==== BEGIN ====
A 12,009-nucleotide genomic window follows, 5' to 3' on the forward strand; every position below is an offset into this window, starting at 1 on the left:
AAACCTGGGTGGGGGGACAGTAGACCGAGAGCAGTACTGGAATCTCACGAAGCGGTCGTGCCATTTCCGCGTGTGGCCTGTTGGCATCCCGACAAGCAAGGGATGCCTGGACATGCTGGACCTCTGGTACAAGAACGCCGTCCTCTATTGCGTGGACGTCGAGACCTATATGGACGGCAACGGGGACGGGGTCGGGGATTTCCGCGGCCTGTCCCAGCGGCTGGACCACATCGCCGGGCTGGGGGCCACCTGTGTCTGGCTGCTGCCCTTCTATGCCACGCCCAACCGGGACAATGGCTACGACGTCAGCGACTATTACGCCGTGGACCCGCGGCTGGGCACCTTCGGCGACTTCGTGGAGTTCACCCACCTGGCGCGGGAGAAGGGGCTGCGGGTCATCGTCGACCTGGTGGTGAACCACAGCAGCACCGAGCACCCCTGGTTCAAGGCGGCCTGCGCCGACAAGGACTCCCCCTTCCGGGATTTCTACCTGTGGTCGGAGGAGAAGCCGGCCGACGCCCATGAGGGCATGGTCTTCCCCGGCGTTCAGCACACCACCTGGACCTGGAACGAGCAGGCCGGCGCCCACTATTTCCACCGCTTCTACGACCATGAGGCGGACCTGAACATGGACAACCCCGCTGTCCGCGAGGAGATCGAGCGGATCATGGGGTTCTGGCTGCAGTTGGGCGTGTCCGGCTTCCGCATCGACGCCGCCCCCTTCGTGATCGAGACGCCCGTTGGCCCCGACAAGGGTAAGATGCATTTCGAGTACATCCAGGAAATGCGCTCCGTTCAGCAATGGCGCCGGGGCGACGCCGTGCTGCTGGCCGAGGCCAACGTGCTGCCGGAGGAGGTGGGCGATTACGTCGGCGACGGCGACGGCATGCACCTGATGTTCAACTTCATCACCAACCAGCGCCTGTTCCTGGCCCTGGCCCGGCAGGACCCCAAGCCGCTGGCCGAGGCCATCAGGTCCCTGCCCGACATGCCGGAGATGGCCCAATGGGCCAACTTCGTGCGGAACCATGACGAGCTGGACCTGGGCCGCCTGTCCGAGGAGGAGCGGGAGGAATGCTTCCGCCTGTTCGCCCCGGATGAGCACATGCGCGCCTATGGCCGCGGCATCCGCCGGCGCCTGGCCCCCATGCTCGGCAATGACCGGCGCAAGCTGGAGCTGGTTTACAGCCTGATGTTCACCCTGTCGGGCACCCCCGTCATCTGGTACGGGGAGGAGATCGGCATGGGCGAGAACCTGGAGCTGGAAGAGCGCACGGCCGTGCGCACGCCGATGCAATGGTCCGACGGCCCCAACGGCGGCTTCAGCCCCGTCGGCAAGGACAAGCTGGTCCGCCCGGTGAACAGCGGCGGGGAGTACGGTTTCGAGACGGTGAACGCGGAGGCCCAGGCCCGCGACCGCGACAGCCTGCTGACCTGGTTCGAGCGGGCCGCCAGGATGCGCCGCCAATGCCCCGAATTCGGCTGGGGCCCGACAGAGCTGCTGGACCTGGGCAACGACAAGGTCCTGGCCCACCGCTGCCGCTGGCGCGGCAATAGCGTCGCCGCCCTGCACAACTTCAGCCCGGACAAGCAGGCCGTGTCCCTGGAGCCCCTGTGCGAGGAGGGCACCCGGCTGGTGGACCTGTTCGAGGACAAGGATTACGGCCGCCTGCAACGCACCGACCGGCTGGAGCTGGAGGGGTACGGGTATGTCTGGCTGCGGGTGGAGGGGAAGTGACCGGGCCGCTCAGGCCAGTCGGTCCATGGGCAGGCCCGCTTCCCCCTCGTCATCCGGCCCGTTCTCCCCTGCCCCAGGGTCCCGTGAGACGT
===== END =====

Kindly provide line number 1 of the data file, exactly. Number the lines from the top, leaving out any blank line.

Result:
A 12,009-nucleotide genomic window follows, 5' to 3' on the forward strand; every position below is an offset into this window, starting at 1 on the left: